Sheila Levine is a Jewish-American princess and a native of Harrisburg, Pennsylvania. An innovative, bright, but painfully introverted individual, she comes to New York City with her mother... See full summary »
Sidney J. Furie
Rebecca Dianna Smith
Vinnie Terranova is back, foiling a staged kidnaping of computer mogul Paul Callendar's son in order to probe possible inside information brokering. Meanwhile, McPike is having a hard time ... See full summary »
It's 1961. Two servicemen smuggle a box of military gear to USA. Leroy tries out a military camera and accidentally takes a picture of some military facilities. Army finds one of the pictures and thinks they're communist spies.
When the night watchman of a garage is found murdered, 4 young men are arrested and put on trial. Under cross-examination, suspects and witnesses give differing accounts of the same ... See full summary »
Movie posters for the film featured a long blurb that read: "Dr. Don Jardian. Age: 29. Surgeon. Drafted. Vietnam. Nothing could have prepared him for the danger, the fear, the violence ... or the woman". See more »
Lt. Don Jardian (Ken Wahl) is seen saluting a superior officer while uncovered (with his cap or hat removed). Naval services do not salute while uncovered. Later, he is seen covered (wearing his uniform cap) while visiting nurse Deborah Solomon (Cheryl Ladd) in sick bay. Naval service personnel remove their covers indoors and are particularly forbidden to wear them in sick bay or a chow hall. See more »
Are you going to eat that rice?
I had to kill a man to get this rice.
Yeah, and whole fucking valley heard you do it, too.
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Every single film critic's review of this I could find - Leonard Maltin and Roger Ebert being two of these critics whom I particularly respect
have given it a pitifully low rating. I can't completely figure it
out, but I think the reason this movie failed to garner better reviews might have had something to do with the timing of its release; one must remember that the Vietnam War was still an open scab for this country in the mid-'80s, and all the film treatments of the war up until then had been pointed tragedies - from "The Deer Hunter" to "Apocalypse Now", "Coming Home", and even director Sidney J. Furie's other 1978 Vietnam film "Boys in Company C." So, audiences and critics were probably not very open at that time to a film about a romantic relationship in the middle of the war with a semi-happy ending. However, in hindsight this movie deserves a second look, and seems to have received one, as indicated by the positive reviews I have read from virtually every amateur online reviewer, which would qualify this movie as a sleeper 20 years after its original release.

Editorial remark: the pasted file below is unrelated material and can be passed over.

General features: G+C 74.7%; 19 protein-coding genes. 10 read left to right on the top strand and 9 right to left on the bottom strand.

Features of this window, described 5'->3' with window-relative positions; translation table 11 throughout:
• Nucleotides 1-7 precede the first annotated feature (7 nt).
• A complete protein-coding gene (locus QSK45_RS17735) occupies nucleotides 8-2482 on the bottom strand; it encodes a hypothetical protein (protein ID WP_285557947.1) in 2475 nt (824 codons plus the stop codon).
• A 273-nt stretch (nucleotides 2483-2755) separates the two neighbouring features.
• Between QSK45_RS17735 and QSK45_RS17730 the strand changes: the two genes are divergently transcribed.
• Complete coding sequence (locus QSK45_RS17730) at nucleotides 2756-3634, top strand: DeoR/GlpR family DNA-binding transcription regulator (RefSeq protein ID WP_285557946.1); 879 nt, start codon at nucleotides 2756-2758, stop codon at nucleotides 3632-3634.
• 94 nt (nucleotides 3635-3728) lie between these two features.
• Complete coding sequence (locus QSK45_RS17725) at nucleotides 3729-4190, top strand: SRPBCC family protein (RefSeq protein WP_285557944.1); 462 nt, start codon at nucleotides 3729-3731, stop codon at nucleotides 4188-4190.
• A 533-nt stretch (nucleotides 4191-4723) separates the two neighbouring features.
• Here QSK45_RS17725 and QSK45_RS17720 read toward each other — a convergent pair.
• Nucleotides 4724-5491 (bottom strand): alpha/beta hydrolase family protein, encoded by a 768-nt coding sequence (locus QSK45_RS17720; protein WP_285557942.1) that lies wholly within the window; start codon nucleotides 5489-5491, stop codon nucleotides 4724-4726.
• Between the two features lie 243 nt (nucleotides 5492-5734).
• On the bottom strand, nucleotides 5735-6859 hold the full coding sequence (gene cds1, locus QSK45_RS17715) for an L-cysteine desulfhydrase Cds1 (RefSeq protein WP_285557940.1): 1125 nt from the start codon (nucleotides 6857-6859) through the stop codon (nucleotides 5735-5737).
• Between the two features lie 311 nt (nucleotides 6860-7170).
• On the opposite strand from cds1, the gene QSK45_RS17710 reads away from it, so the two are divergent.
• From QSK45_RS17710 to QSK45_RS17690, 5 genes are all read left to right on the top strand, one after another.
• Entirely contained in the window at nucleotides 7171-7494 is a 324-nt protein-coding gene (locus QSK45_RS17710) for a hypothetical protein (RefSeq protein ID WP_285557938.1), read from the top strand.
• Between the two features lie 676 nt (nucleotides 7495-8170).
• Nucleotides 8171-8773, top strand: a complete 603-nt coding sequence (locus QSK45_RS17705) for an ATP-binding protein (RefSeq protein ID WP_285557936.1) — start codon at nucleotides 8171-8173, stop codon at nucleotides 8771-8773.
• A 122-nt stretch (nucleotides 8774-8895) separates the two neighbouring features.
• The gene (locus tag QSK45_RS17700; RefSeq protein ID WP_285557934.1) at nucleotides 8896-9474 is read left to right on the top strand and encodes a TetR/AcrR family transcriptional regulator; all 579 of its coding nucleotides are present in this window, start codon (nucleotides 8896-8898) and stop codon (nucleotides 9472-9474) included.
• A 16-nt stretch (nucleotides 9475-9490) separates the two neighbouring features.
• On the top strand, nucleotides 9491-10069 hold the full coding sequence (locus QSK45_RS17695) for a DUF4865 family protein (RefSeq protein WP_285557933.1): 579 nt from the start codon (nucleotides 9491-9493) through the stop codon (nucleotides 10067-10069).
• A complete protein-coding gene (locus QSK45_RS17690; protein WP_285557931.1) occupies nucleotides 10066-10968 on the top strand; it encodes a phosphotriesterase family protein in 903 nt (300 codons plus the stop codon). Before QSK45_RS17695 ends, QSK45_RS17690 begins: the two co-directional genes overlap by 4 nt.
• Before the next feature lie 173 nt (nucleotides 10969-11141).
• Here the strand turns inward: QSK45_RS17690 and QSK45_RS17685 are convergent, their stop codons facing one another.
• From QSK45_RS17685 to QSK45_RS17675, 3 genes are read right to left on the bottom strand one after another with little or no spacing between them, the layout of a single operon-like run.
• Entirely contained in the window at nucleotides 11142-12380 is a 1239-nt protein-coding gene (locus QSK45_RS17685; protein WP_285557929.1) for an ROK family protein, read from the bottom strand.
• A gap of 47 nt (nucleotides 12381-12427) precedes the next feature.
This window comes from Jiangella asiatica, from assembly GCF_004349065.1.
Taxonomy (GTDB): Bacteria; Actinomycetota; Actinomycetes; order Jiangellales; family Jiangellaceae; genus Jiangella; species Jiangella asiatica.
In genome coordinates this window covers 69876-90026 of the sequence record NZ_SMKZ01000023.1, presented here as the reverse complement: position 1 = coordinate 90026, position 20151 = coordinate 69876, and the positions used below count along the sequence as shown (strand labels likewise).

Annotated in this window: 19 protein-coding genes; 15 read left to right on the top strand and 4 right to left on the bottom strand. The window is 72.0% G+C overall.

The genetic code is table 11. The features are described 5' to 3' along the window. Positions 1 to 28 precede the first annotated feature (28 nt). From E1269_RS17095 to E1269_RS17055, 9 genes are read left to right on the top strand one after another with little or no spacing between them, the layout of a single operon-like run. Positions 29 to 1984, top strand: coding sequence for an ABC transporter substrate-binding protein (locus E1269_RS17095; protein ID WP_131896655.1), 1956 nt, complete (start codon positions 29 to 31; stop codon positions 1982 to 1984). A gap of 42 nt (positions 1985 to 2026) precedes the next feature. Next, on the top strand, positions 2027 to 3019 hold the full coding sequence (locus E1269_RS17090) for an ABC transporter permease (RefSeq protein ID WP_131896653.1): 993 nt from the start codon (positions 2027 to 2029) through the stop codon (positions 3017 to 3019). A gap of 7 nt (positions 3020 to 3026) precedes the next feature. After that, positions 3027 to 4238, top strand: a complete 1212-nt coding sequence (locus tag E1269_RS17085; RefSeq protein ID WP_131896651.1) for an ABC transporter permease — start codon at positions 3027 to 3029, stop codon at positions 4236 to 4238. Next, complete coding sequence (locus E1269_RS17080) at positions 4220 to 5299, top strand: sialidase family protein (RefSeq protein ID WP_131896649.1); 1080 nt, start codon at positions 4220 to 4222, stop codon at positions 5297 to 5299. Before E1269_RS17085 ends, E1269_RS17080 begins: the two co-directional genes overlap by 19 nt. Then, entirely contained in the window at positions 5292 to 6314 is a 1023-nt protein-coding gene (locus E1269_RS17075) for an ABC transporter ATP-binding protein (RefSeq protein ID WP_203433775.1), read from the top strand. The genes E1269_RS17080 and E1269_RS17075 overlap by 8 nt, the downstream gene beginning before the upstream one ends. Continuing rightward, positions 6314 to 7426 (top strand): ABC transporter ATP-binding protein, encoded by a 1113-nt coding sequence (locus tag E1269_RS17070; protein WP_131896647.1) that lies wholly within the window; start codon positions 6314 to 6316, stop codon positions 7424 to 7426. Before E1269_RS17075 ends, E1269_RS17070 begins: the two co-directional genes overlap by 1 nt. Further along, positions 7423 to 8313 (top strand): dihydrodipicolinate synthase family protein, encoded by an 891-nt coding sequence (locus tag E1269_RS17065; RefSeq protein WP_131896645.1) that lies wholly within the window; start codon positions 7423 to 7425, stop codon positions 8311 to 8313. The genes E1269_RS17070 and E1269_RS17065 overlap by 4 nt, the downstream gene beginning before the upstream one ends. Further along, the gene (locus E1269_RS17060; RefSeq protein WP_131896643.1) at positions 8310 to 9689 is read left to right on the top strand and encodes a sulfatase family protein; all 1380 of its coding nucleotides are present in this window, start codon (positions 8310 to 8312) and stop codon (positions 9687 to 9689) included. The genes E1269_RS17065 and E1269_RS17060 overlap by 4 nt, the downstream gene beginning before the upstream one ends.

Essentially, the movie has an old-fashioned storyline with 1980s sensibilities - the type of movie that would have been more at home in the post-WWII era along with such films as "From Here to Eternity" or "The Best Years of Our Lives." I disagree with Ebert's review, which said this was simply one of those ridiculous movies where "the whole world was a stage, and millions of people were fighting and dying so that these two goofballs could swap spit?" Ken Wahl and Cheryl Ladd play fairly likable, 3-dimenional characters - he a shallow Naval surgeon who volunteered for wartime duty for the experience, and she an altrusitic nurse with strong street-smarts. They meet at a Naval base hospital where Wahl has taken an injured soldier for emergency care, but complications ensure when he tries to carry on a relationship with her in the middle of wartime. I thought the film held the utmost respect for military personnel in the war - the attention to technical detail was superb, and the final credits list no less than six military technical advisors. In addition, I was most impressed by the convincing battle scenes, and believe that these scenes might be some of director Furie's best work, easily in the same league of "Boys in Company C" and even "Platoon." Make no mistake: this is a war movie with a romantic story angle, not a romance movie with a war story angle, and I believe director Furie makes this important distinction very clear.
Furie was right to make a movie about Vietnam with a unique storyline: after all, I am sure there were romantic relationships that developed in that war, with such close contact among medical personnel in trying circumstances. Additionally, he deserves credit for making the first and only film I can think of to portray the service of women in the Vietnam War - the acclaimed TV series "China Beach" is the only other portrayal of similar subject matter. This movie was just released at the wrong time, when audiences were expecting only angry, hard-hitting social commentary. "Purple Hearts" is another example of why Furie is the Rodney Dangerfield of film directors, never receiving any respect when it is due. While no masterpiece, I still recommend this little-seen film.
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